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Arrowhead students Blake Ripenburg and Gianna Woida Named Winners in Poetry Contest

Arrowhead junior Gianna Woida and senior Blake Ripenburg were published on The Sejong Cultural Society’s webpage and named honorable mentions in the 2023 International Sijo poetry contest. Out of the eight 2023 winners, two were from Arrowhead. 


Woida and Ripenburg each won $100 for their poem.


The international sijo competition is an annual contest, now in its third year, where poets from around the world can submit one original sijo. 


Entries were read through and winners were decided by three judges. According to the Sejong International Sijo Competition, the three judges in the 2023 contest were Seong-Kon Kim, David McCann, and Mark Peterson. Kim is a Professor Emeritus of Seoul National University and a Visiting Scholar at Dartmouth College. McCann received a bachelors degree from Amherst College and a masters and Phd from Harvard. Peterson received bachelors, masters, and PhD degrees from Brigham Young University and Harvard. 


According to The Sejong Cultural Society webpage, a sijo is a traditional Korean poetic form that usually covers cosmological, metaphysical, or pastoral themes. 


English teacher Elizabeth Jorgensen taught both Ripenburg and Woida in her online summer school creative writing class. 


Jorgensen says, “I asked each one of my summer school students to write at least five sijo poems and then submit their favorite to the international sijo competition, which had a deadline of September 30, 2023.”


The winners were announced in an email on October 22, 2023.


I Am Who I’m Not by Blake Ripenburg

A mask covers an unknown face no one seems to see through it.
Recognized by many, they think they know who I really am.
Greetings with smiles and hellos, They see me as someone I’m not

“Trying to follow the syllable rule was very tough [and] nothing about this poem was very easy. I chose to write about the something hidden as today I see a lot of people with many things they don’t seem to want people to know or even realize are a part of,” Ripenburg said.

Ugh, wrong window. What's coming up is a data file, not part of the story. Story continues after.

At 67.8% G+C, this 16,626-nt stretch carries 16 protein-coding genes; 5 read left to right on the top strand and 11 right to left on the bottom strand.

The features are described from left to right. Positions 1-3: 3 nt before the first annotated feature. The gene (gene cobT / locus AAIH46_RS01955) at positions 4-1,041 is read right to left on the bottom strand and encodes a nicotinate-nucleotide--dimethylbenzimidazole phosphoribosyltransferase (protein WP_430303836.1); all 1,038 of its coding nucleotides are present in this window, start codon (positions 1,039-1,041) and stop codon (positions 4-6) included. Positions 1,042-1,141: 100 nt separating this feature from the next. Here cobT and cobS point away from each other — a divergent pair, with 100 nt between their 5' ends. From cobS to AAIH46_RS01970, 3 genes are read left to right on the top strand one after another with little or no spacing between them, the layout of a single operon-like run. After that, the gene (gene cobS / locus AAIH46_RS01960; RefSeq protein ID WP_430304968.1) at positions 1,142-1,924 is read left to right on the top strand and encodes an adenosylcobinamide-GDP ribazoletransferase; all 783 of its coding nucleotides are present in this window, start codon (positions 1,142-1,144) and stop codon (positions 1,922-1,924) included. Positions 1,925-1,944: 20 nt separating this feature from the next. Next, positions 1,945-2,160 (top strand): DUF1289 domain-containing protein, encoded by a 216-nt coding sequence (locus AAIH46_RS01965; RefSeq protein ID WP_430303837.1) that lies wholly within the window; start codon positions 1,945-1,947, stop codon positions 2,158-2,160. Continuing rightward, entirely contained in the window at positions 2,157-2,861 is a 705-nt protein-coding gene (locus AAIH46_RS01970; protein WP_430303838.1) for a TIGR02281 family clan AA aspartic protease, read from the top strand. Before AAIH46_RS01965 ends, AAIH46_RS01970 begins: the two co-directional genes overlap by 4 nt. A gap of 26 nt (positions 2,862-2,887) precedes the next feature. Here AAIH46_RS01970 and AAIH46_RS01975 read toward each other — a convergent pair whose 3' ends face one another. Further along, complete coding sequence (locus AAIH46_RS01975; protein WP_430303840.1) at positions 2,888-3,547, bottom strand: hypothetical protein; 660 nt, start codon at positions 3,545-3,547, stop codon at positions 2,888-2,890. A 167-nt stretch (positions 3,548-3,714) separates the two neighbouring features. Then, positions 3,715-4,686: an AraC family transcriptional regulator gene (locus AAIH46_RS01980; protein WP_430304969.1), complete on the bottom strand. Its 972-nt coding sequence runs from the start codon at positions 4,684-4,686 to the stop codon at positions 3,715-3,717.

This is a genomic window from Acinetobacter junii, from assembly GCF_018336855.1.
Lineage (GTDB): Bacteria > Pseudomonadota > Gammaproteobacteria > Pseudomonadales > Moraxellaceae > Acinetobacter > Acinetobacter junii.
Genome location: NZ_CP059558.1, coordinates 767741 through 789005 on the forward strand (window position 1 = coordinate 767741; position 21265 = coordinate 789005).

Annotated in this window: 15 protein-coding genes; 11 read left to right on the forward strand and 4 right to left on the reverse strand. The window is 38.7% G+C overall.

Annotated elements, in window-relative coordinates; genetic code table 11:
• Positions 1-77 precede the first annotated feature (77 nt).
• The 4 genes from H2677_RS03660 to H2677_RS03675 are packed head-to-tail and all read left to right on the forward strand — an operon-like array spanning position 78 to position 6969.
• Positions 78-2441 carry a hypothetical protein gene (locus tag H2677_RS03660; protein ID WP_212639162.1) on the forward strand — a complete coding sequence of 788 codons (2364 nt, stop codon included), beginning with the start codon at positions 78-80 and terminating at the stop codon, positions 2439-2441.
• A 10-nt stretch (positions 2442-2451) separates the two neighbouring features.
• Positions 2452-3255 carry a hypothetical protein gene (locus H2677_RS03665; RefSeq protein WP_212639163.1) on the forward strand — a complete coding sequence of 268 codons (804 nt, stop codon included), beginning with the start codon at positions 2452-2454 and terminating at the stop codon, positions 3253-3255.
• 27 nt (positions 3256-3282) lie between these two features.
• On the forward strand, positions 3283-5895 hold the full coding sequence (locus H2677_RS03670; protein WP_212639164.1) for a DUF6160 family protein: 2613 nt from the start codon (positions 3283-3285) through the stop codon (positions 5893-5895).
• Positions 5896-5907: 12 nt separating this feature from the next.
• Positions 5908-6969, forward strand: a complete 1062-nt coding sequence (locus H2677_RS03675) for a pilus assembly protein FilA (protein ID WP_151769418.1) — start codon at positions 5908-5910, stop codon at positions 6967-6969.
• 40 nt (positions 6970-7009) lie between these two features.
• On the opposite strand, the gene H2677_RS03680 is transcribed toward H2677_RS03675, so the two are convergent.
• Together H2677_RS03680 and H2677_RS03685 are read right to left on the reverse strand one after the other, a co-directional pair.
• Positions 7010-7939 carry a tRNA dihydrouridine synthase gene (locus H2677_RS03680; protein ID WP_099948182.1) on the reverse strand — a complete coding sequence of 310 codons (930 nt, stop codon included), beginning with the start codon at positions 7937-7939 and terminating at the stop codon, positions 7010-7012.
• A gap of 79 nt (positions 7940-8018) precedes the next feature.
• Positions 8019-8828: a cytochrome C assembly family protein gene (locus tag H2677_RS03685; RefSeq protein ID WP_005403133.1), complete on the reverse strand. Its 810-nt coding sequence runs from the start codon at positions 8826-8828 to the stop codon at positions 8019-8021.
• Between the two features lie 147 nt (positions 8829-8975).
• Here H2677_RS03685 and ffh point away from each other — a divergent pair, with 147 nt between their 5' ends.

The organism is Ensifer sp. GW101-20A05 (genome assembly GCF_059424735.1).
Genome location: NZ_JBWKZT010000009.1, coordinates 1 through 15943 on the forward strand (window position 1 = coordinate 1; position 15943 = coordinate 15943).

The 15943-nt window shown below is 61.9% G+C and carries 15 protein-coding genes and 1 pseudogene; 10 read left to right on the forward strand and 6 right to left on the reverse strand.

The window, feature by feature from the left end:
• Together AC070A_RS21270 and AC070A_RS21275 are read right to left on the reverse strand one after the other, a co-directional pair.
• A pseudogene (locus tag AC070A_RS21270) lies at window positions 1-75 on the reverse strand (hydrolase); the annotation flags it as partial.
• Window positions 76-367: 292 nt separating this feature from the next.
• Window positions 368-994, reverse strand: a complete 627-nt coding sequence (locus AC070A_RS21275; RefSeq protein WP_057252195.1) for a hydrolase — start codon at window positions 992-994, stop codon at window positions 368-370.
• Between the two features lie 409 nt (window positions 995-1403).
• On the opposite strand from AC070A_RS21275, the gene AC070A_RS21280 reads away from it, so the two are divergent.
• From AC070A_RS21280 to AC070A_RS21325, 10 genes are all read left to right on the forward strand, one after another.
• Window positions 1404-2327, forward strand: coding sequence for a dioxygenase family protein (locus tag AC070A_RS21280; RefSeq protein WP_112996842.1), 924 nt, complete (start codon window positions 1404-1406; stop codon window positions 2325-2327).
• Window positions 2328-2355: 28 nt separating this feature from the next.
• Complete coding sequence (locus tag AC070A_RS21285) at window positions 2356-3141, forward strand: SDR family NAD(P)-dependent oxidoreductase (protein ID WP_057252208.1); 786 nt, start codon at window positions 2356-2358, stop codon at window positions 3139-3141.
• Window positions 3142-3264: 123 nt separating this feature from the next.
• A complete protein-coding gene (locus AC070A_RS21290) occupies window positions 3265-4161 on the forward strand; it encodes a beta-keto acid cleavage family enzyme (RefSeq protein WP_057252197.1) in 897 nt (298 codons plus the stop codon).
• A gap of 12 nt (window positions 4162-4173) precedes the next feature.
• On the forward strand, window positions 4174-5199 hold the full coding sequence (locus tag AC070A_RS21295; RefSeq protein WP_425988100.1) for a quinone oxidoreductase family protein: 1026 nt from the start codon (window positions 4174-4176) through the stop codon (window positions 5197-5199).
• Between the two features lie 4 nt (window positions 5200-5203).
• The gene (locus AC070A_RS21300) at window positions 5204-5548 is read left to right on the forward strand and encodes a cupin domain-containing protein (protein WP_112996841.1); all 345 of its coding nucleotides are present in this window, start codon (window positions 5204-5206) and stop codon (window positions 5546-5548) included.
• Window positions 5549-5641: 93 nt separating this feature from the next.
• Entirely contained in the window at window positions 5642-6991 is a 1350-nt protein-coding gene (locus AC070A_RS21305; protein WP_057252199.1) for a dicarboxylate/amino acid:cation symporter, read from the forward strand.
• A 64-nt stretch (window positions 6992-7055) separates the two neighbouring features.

Perfection by Gianna Woida

Cover up the blemishes and be what they want me to be.
Show some more skin but do not look like you’re asking for it.
In a world full of imperfections they expect perfection.

Sijo poems have three lines and are expected to be phrasal and lyrical, as they are meant to be songs. They have 14 to 16 syllables in each line and 44 to 46 syllables in the entire poem. Each line is written in four groups of syllables that are differentiated but flow together. 


Jorgensen says that in 2022, none of the international sijo winners came from her classes, but in 2021, former Arrowhead student Madelyn Esser won second place and former Arrowhead student Ashley Ells was an honorable mention.


Rain by Madelyn Esser

My grandma loves the rain.
    So she moved to Seaside:
a small town on the Oregon coast,
    where it almost always rains.
Now I love the company of rain
    because when it rains, she’s still here.

“It was really cool because Ashley and I were interviewed and featured on The Sejong Cultural Society’s YouTube channel. Ashley talked about her poem, Industrial World, and I was able to share more about how I use sijo in my summer school classes,” Jorgensen says. The YouTube video can be viewed here.


Industrial World by Ashley Ells

Factories pump products while gas gluts the air. We’re strangled.
Garbage floats in the ocean, trees tumble down, fires rage on.
All for us, animals die and the earth cries as she drowns.

According to the Sejong Cultural Society, Peterson says in sijo, “word choice is important…Sometimes the right word in the right place is a zinger, really powerful. Some poems miss the fact that the image or message is lost in vague and ambiguous wording and imagery. They seem to try too hard to be flowery or emotional and the message is unclear… Some poetic emotion is in the category of sadness – loss, loneliness, abandonment, insult, being ostracized. Happiness – love, acceptance, success, accomplishment. The thing about sijo, more so than haiku, is that the form can capture a wide range of emotions.”


Jorgensen says she hopes she’s inspired all of her creative writing students to write poetry and to share their words with the world.


“I’m so proud of Blake and Gianna. They are now published and award-winning authors,” Jorgensen says. “This is rarified air for high school students and I hope Blake and Gianna know how proud I am of them and their work.”


Jorgensen says any current Arrowhead students interested in writing and publishing should take creative writing—either online in summer school or in person during the school year.


Jorgensen says, “I love the sijo form and plan to continue sharing it with my students year after year.”

The current sijo competition, open to all students and adults in the US and Canada, invites poets to submit one sijo before February 29, 2024 here.

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